Traffic on Quivira Road doesn’t just flow through Lenexa. It roars. With 16,000 jobs located in the road’s corridor and hundreds of new apartments being filled, stress levels are high, especially for walkers and bicyclists. Hence, the city has decided it’s time to give Quivira Road a second look.
City and local stakeholders are in the first stages of a study that will eventually guide planners on how the street should look and be developed in the coming decades. It’s being funded with $123,000 from the Mid-America Regional Council’s Sustainable Places program and $32,000 from Lenexa’s coffers.
The sustainable places grants generally encourage cities to look at ways streets can be configured to serve pedestrians, public transportation and bicyclists as well as cars. In this case, the city and consultant WSP USA will examine a mile-wide strip of the 2 1/2 -mile stretch from 79th Street to 99th Street.
The city is focusing on Quivira because of how heavily it’s traveled, said Magi Tilton, planning and development services manager for Lenexa.
“We’re looking at the redevelopment activity that is already occurring and we want to keep that momentum going,” she said. The study will look for ways to improve safety and public transportation services for pedestrians.
Quivira Road is an important connector between shopping areas and Oak Park Mall to the south and jobs and apartments farther north. The southern section being studied is near the construction site of three new hotels as well as shopping. The northern part runs past the new WaterSide apartment complex. Apartment development in that area will add about 480 units.
Similar studies in other parts of the metro have sometimes ended with a “street diet” recommendation. Most recently, Shawnee’s Nieman Road is being redone from four lanes to three, with the middle lane used for turning.
Tilton said the Quivira study isn’t far enough along yet to know what kinds of recommendations might emerge. But with the amount of traffic the road handles now, “I’m not sure making it smaller is going to keep the level of services for the traffic,” she said.
Traffic jams on Quivira have so far not been much of a problem, according to information the consultant has already collected. But there are generally more crashes in the area south of 93rd Street than farther north, said Jay Aber, senior traffic engineer with WSP.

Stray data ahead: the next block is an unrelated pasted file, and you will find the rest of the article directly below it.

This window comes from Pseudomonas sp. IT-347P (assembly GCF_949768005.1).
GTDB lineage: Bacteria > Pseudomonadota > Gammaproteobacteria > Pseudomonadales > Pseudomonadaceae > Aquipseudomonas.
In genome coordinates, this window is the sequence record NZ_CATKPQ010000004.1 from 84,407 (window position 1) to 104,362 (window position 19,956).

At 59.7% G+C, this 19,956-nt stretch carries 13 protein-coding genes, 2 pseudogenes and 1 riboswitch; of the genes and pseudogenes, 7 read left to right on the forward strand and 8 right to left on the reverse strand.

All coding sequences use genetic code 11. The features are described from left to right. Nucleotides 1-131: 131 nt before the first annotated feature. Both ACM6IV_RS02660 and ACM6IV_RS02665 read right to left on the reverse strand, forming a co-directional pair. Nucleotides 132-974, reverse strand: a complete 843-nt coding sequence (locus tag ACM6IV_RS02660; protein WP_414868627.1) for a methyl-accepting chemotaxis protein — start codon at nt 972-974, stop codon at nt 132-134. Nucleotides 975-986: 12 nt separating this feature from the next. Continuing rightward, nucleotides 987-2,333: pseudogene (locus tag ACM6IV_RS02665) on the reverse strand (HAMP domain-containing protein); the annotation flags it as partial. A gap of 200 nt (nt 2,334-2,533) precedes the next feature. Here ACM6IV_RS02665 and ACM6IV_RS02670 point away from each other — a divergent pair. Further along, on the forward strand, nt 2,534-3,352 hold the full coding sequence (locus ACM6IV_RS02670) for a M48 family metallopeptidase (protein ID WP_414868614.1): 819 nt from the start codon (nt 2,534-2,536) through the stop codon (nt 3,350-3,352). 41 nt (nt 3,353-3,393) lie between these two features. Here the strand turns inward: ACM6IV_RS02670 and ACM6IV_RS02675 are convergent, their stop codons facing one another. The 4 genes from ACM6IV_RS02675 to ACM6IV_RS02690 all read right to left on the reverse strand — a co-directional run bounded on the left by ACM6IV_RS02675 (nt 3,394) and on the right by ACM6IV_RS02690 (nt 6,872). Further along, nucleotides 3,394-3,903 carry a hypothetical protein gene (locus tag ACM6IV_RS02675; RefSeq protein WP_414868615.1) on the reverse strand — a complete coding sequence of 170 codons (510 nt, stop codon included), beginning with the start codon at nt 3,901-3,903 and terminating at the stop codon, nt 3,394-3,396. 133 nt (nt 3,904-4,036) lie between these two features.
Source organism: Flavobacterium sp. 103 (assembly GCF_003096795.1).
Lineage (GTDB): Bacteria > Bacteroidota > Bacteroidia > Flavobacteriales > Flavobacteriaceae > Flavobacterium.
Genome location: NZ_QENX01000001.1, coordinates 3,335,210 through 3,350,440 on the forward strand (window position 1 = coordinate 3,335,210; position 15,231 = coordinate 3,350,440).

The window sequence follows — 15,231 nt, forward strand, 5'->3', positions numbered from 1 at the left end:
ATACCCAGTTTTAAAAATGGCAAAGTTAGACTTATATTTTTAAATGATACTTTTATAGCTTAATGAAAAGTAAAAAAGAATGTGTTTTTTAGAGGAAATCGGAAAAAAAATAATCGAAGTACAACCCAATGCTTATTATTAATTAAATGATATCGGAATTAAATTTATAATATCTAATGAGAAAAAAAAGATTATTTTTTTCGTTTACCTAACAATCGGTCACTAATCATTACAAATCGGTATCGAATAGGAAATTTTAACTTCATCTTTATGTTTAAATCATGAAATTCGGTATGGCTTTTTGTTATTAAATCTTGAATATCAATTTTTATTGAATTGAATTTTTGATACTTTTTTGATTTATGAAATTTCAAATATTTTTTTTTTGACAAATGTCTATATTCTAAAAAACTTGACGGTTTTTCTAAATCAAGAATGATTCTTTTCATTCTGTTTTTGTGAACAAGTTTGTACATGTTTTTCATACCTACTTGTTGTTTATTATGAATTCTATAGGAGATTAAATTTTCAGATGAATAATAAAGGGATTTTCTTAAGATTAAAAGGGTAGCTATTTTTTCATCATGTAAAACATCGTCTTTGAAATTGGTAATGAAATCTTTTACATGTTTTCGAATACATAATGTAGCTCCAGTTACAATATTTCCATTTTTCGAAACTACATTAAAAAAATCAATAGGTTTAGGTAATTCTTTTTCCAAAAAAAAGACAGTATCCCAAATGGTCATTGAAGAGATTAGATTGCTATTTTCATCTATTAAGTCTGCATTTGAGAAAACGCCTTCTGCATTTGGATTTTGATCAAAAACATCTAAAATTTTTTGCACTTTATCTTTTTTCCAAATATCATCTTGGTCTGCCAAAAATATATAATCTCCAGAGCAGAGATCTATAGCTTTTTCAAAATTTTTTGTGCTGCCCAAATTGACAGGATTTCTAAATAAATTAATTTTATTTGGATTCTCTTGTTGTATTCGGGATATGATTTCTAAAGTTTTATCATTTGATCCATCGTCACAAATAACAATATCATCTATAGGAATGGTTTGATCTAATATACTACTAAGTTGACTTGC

The stress level is high, though, for bicyclists, most of whom are using the area for commuting or to get from place to place, rather than as a recreational ride, Aber said. The preliminary information suggested that only the “hard-core, fearless riders” who make up the top 1 percent of cyclists would feel comfortable riding on Quivira.
Local bicyclists were among the 20 or so people who turned out for the public input session on the study Sept. 21. The Facebook group iBike Lenexa recently formed to put bicycle friendliness higher on the city’s to-do list.
Jeff Carroll, who organized that group, said Quivira Road and 87th Street Parkway are the two most difficult places to ride in Lenexa, and deserve more attention to the needs of bicyclists. Making Quivira safer for cyclists would make a better potential biking connection all the way from Shawnee to Overland Park, and could benefit local businesses along the way, he said.
He said he hopes the city will make room on Quivira for some kind of bike lane. No one from the bike group is on the study advisory committee, but Carroll said his group will continue to bring up cycling needs to the city council and staff.
The study will also focus on other pedestrian problems, such as limited signage for bus routes and access under the Americans with Disabilities Act.
The city will host two more public input meetings in November and January. The conclusions are scheduled to be presented to the city planning commission in April and the full city council in May.